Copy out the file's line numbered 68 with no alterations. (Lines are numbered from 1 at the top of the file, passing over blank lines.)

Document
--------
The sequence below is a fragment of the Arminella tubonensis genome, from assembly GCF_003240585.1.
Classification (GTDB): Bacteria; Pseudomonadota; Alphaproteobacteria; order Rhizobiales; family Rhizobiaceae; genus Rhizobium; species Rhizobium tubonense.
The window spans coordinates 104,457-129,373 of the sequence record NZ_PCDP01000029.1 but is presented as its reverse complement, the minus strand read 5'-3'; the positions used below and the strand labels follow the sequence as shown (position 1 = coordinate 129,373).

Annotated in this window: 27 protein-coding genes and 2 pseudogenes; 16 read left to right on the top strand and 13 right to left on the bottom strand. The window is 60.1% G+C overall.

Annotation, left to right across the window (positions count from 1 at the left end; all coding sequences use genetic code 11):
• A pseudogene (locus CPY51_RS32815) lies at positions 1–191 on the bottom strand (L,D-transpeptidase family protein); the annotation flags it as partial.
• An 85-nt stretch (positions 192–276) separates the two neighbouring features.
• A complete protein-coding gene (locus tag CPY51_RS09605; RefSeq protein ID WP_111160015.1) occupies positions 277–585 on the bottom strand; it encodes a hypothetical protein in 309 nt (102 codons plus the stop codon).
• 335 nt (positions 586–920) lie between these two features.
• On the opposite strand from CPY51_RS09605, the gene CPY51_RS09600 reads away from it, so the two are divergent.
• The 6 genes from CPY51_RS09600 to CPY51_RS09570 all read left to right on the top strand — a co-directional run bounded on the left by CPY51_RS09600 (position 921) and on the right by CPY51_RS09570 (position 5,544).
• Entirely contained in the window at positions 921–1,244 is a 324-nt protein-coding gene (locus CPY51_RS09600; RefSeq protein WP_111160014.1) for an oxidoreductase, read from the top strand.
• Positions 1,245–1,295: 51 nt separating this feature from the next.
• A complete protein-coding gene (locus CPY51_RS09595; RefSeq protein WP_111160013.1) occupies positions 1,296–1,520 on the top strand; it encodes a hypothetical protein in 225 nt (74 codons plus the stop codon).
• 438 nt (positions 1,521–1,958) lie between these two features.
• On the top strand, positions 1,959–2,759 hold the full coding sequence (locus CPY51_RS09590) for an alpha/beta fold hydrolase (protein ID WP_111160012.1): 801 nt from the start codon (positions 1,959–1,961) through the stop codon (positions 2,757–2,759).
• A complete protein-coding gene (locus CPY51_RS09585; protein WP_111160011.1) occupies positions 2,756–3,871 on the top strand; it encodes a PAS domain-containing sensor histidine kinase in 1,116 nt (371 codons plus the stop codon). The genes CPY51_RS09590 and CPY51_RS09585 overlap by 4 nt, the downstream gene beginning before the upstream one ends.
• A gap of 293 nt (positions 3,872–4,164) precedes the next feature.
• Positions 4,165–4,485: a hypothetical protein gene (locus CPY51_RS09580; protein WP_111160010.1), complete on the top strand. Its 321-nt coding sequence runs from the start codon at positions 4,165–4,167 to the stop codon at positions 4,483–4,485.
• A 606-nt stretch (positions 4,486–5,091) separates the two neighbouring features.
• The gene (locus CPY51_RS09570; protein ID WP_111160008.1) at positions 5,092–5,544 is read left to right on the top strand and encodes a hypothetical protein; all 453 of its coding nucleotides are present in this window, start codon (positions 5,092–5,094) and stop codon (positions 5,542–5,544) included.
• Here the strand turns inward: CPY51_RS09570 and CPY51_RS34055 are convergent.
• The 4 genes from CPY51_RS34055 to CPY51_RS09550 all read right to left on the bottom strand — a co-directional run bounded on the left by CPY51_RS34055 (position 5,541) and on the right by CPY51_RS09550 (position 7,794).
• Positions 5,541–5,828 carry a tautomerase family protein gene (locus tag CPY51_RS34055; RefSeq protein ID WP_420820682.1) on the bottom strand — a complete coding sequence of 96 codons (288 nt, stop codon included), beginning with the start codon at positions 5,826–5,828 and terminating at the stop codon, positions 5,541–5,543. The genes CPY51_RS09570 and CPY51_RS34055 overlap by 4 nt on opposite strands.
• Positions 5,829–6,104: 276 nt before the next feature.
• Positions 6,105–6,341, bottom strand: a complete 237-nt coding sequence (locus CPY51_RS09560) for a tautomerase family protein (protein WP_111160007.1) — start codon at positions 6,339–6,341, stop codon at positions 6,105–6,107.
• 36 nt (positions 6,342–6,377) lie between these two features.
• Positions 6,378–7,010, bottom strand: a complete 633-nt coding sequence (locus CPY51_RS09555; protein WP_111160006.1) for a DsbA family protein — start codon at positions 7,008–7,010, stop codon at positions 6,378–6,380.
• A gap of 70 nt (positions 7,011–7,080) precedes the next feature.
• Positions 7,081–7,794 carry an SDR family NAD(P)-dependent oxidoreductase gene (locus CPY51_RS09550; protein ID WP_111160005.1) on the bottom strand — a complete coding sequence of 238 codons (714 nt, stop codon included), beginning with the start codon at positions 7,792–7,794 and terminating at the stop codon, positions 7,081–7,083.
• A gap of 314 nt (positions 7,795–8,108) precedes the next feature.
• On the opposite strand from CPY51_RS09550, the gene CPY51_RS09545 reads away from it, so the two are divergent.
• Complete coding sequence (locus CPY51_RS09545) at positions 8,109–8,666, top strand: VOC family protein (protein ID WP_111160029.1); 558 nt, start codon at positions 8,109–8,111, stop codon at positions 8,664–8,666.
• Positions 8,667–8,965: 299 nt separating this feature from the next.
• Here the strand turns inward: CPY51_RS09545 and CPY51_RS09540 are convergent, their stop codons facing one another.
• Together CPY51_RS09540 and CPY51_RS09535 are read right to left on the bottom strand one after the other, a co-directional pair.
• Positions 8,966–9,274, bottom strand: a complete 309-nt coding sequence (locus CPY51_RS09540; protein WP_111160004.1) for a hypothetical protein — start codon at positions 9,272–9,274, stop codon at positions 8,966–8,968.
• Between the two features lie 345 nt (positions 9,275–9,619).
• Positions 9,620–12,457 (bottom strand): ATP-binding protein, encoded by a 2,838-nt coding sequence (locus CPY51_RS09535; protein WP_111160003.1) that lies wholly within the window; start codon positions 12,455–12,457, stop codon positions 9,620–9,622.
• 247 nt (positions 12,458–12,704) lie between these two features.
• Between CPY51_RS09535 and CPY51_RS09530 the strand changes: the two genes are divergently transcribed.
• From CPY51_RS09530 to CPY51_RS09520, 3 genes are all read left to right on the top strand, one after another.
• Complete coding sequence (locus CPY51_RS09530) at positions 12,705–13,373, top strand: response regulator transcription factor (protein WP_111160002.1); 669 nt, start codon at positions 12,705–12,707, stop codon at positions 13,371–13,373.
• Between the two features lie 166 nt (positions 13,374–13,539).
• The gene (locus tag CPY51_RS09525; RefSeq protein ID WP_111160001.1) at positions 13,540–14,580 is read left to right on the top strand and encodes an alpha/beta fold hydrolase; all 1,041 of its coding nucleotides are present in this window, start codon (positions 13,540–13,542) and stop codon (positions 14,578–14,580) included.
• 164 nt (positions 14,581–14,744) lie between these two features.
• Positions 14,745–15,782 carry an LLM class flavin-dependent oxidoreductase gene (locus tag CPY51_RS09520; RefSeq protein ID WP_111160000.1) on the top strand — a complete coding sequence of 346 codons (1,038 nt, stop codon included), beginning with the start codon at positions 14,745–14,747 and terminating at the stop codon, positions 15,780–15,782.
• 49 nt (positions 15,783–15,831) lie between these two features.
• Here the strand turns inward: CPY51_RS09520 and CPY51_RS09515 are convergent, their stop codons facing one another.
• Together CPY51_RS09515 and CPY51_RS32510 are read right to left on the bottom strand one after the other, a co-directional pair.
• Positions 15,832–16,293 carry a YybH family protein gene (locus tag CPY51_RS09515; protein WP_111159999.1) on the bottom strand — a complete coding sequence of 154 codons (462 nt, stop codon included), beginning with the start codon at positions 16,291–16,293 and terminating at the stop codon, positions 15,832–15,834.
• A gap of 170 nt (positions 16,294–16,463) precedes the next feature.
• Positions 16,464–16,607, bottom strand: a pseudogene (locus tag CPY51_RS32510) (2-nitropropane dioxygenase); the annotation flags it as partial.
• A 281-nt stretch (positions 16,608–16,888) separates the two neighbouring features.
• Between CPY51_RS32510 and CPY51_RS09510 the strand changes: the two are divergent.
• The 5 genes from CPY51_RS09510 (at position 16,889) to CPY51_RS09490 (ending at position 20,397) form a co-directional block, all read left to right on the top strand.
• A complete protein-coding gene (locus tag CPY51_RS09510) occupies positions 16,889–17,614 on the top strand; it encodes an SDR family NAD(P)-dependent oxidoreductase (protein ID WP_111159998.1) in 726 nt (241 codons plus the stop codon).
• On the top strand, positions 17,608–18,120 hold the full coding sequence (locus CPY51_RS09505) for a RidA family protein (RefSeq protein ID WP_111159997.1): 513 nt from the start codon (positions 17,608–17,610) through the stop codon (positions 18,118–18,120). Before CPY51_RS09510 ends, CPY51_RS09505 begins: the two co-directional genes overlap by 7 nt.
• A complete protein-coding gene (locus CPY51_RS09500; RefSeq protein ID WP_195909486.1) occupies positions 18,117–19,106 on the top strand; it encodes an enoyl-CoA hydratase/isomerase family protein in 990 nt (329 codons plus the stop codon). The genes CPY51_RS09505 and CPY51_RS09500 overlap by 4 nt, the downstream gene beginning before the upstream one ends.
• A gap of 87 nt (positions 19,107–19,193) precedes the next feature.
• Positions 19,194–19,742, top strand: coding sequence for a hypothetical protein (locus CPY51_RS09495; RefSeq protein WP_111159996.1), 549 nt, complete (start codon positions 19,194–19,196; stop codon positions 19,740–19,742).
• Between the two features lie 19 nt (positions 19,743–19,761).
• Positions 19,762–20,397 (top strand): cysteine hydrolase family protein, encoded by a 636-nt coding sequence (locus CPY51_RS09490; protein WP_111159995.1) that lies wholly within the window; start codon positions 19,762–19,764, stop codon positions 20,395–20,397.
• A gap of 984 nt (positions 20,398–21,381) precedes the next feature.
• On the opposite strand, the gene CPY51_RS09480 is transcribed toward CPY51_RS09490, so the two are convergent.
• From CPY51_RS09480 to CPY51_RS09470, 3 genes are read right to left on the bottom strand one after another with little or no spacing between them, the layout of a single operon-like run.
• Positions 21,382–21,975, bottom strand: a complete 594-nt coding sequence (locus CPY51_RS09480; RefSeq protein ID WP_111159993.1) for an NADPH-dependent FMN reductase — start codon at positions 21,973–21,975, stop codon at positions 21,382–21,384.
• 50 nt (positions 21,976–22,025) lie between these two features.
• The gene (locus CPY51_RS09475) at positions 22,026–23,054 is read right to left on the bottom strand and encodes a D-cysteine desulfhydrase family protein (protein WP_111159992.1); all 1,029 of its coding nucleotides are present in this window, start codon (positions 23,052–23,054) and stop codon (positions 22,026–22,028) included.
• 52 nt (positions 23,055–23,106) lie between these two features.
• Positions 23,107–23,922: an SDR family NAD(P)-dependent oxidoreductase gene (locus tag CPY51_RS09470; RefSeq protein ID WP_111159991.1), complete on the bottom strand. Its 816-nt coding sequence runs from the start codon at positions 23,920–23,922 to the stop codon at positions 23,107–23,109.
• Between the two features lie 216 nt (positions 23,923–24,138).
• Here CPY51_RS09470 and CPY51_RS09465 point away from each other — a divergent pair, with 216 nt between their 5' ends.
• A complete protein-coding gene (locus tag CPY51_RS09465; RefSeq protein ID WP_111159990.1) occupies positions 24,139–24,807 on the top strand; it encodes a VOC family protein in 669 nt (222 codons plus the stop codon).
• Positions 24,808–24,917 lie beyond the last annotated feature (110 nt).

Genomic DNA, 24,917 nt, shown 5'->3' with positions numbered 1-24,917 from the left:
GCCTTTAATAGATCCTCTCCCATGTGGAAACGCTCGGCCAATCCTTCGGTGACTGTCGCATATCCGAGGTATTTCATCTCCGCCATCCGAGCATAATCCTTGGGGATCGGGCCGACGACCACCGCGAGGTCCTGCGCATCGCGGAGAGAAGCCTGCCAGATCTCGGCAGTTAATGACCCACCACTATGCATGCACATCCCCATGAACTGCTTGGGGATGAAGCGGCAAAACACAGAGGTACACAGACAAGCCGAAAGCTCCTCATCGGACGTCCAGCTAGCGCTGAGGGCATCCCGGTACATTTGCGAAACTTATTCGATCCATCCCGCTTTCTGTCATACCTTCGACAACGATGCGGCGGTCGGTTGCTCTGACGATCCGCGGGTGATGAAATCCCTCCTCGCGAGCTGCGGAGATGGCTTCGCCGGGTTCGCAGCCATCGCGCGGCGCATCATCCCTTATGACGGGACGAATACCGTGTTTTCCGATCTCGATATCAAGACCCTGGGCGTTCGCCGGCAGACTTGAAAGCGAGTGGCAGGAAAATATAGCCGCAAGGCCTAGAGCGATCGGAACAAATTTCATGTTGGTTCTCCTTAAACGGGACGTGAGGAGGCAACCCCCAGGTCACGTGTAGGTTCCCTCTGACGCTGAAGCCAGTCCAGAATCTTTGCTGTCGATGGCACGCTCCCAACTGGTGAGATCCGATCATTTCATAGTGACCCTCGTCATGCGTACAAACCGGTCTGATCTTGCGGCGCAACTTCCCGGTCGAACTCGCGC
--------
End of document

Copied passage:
• 50 nt (positions 21,976–22,025) lie between these two features.